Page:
The scientific articles we write are uniquely identified by Digital Object Identifiers (https://web.archive.org/web/20151001190903/http://www.doi.org/?) (DOI). Many people believe that we also need unique identifiers for the authors of those articles. Some of the arguments why author identifiers could be very helpful are found in this interview with Geoffrey Bilder (https://web.archive.org/web/20151001190903/http://network.nature.com/people/mfenner/blog/2009/02/17/interview-with-geoffrey-bilder?), this Researcher Identification Primer (https://web.archive.org/web/20151001190903/http://www.gen2phen.org/researcher-identification/researcher-identification-primer?), and this FriendFeed discussion (https://web.archive.org/web/20151001190903/http://friendfeed.com/e/c1fd00ec-15f9-d894-4ea9-4ffeaac5ae28/A-specialist-OpenID-service-to-provide-unique/?). There is also an increasing number of scientific papers on the topic, including:
Although most people agree that we need author identifiers for scientists, many details of how this should be implemented are not clear. I've listed some of the issues below. If possible, please take a few minutes and answer the questions for yourself in this poll (https://web.archive.org/web/20151001190903/http://www.polldaddy.com/s/FF71A13C726B335C/?).
An author identifier should obviously uniquely identify an author. Some people like to add other functions, namely the ability to add a profile (e.g. a web page listing all papers of an author) and authentication. I think that the latter two functions can better be provided by a combination of unique identifier and some of today's tools (see also question #10).
We need a name for author identifiers. Some of the names above are already associated with an existing (or planned) service. Just pick a name and stick with it.
I believe that the author identifier system should be applied to all of the above. But it doesn't have to be implemented for all these uses at the same time.
Those that gain the most from the author identifier system should pay for it. But because I think that quick adoption of the system is important, I wouldn't make authors pay.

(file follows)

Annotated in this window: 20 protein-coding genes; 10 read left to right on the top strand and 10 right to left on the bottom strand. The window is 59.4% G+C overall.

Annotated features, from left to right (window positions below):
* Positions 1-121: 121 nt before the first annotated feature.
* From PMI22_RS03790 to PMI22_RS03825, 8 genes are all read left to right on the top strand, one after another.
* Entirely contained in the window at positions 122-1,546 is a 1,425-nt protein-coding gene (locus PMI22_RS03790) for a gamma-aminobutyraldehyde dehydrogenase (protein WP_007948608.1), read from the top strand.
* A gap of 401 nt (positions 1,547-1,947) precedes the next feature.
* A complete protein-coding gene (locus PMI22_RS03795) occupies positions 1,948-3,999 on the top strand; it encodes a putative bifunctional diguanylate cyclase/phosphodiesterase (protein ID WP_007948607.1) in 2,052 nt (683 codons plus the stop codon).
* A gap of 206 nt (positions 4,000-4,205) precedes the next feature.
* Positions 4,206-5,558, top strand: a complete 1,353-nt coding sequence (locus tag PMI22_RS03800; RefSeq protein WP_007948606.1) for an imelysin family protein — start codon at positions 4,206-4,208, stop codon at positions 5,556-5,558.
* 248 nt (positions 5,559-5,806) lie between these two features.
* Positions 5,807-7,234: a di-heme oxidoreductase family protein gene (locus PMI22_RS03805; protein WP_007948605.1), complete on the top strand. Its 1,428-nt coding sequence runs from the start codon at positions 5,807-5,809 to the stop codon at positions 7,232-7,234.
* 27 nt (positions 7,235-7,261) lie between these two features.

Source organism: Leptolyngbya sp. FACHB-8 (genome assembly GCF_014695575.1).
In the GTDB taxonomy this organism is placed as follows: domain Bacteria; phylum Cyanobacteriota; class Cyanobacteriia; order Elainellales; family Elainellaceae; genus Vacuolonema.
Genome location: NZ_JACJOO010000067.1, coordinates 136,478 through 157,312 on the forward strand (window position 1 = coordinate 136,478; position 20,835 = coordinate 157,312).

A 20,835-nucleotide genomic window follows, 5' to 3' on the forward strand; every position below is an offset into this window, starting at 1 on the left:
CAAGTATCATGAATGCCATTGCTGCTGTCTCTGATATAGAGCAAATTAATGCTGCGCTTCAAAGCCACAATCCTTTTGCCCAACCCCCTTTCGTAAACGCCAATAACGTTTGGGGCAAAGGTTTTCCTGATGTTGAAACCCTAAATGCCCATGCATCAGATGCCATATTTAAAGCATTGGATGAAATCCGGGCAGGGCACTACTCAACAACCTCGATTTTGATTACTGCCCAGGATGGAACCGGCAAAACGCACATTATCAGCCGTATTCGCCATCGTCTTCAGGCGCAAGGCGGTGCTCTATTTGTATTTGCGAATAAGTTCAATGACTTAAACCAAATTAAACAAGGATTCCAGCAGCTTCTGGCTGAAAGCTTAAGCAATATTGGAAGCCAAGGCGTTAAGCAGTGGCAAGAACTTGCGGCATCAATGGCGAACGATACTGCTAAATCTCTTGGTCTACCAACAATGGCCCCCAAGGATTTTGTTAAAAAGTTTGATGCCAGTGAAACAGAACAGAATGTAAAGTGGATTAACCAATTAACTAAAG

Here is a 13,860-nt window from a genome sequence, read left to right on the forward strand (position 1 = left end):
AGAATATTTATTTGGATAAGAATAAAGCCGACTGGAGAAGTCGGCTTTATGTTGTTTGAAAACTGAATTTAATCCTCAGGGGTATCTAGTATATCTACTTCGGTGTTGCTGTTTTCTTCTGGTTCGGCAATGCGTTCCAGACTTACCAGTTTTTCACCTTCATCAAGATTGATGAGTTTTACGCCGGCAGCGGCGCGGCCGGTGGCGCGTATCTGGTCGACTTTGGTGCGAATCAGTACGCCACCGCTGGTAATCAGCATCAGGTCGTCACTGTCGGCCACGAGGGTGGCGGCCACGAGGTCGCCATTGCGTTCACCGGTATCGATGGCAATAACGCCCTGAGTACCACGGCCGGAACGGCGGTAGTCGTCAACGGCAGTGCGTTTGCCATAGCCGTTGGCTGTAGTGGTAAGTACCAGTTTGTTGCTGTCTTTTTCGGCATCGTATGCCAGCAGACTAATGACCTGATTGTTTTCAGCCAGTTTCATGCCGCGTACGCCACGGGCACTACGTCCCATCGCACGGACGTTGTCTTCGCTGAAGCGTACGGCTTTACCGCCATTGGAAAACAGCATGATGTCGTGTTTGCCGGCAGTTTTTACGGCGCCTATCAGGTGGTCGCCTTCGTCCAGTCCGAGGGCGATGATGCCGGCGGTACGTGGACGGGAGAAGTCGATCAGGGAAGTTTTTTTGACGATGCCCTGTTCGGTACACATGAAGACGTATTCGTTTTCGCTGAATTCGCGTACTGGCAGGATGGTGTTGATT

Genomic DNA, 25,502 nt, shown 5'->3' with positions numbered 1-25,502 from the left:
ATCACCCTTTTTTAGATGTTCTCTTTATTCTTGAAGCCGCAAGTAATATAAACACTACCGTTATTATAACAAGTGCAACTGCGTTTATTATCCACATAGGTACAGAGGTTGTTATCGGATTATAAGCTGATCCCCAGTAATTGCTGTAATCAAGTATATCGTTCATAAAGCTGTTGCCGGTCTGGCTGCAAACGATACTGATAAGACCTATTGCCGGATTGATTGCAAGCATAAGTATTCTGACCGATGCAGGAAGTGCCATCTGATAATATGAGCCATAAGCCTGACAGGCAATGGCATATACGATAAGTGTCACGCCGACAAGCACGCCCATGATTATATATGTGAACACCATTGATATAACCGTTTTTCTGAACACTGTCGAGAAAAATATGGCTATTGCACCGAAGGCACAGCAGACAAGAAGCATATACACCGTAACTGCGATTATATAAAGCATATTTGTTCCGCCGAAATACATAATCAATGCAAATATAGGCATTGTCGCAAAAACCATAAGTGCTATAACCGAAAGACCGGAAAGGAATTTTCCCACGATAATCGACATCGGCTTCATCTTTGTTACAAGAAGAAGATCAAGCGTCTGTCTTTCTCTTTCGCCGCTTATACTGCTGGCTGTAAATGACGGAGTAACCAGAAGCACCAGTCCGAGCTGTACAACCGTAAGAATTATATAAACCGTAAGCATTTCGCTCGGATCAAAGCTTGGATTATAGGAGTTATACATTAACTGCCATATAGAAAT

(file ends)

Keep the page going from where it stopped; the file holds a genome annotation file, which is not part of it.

I think yes, and for the reasons that Geoffrey Bilder explained in the interview with me (https://web.archive.org/web/20151001190903/http://network.nature.com/people/mfenner/blog/2009/02/17/interview-with-geoffrey-bilder?). In my opinion a distributed system would create too many new problems.
The main reason that many people are reluctant to have author identifiers managed by a single institution is that they don't want a single publisher or other commercial entity to control this system. But both CrossRef and the National Library of Medicine have a good track record for implementing publishing standards. I would prefer Crossref, as the National Library of Medicine is only concerned with a subset of papers, i.e. the biomedical literature.
I would say no. OpenID is a distributed system, which is not desirable as discussed in questions #5 and #10. And OpenID also handles authentication, something which isn't necessarily required (as discussed in question #1).
Similar to the DOI, I want only one unique author identifier. But this one unique identifier can then be linked to several other systems, e.g. an OpenID for authentication or a Nature Network, LinkedIn or Mendeley profile to list all your papers and other contributions.
I hope that enough people also answer these questions in the poll (https://web.archive.org/web/20151001190903/http://www.polldaddy.com/s/FF71A13C726B335C/?) I posted.